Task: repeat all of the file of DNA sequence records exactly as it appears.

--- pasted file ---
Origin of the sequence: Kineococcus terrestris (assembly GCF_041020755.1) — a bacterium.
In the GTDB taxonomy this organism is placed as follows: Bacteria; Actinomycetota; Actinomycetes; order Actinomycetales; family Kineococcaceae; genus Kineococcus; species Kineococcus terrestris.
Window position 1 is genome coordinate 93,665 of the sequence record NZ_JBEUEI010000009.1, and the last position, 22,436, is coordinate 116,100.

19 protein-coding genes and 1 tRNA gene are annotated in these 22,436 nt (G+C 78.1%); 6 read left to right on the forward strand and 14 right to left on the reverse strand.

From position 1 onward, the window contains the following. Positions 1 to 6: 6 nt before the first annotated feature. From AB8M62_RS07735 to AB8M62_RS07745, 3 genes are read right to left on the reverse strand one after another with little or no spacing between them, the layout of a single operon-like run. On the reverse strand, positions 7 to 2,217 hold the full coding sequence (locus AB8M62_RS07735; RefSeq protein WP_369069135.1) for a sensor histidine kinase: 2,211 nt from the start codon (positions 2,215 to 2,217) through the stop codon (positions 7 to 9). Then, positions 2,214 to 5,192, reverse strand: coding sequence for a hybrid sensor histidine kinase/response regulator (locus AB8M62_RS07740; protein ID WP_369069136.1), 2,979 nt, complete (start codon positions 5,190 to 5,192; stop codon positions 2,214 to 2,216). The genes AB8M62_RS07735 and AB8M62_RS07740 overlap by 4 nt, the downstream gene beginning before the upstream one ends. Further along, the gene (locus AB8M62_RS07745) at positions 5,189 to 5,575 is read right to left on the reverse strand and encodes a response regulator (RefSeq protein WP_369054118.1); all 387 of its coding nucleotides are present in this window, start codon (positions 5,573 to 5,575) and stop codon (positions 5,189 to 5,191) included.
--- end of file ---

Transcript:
Origin of the sequence: Kineococcus terrestris (assembly GCF_041020755.1) — a bacterium.
In the GTDB taxonomy this organism is placed as follows: Bacteria; Actinomycetota; Actinomycetes; order Actinomycetales; family Kineococcaceae; genus Kineococcus; species Kineococcus terrestris.
Window position 1 is genome coordinate 93,665 of the sequence record NZ_JBEUEI010000009.1, and the last position, 22,436, is coordinate 116,100.

19 protein-coding genes and 1 tRNA gene are annotated in these 22,436 nt (G+C 78.1%); 6 read left to right on the forward strand and 14 right to left on the reverse strand.

From position 1 onward, the window contains the following. Positions 1 to 6: 6 nt before the first annotated feature. From AB8M62_RS07735 to AB8M62_RS07745, 3 genes are read right to left on the reverse strand one after another with little or no spacing between them, the layout of a single operon-like run. On the reverse strand, positions 7 to 2,217 hold the full coding sequence (locus AB8M62_RS07735; RefSeq protein WP_369069135.1) for a sensor histidine kinase: 2,211 nt from the start codon (positions 2,215 to 2,217) through the stop codon (positions 7 to 9). Then, positions 2,214 to 5,192, reverse strand: coding sequence for a hybrid sensor histidine kinase/response regulator (locus AB8M62_RS07740; protein ID WP_369069136.1), 2,979 nt, complete (start codon positions 5,190 to 5,192; stop codon positions 2,214 to 2,216). The genes AB8M62_RS07735 and AB8M62_RS07740 overlap by 4 nt, the downstream gene beginning before the upstream one ends. Further along, the gene (locus AB8M62_RS07745) at positions 5,189 to 5,575 is read right to left on the reverse strand and encodes a response regulator (RefSeq protein WP_369054118.1); all 387 of its coding nucleotides are present in this window, start codon (positions 5,573 to 5,575) and stop codon (positions 5,189 to 5,191) included.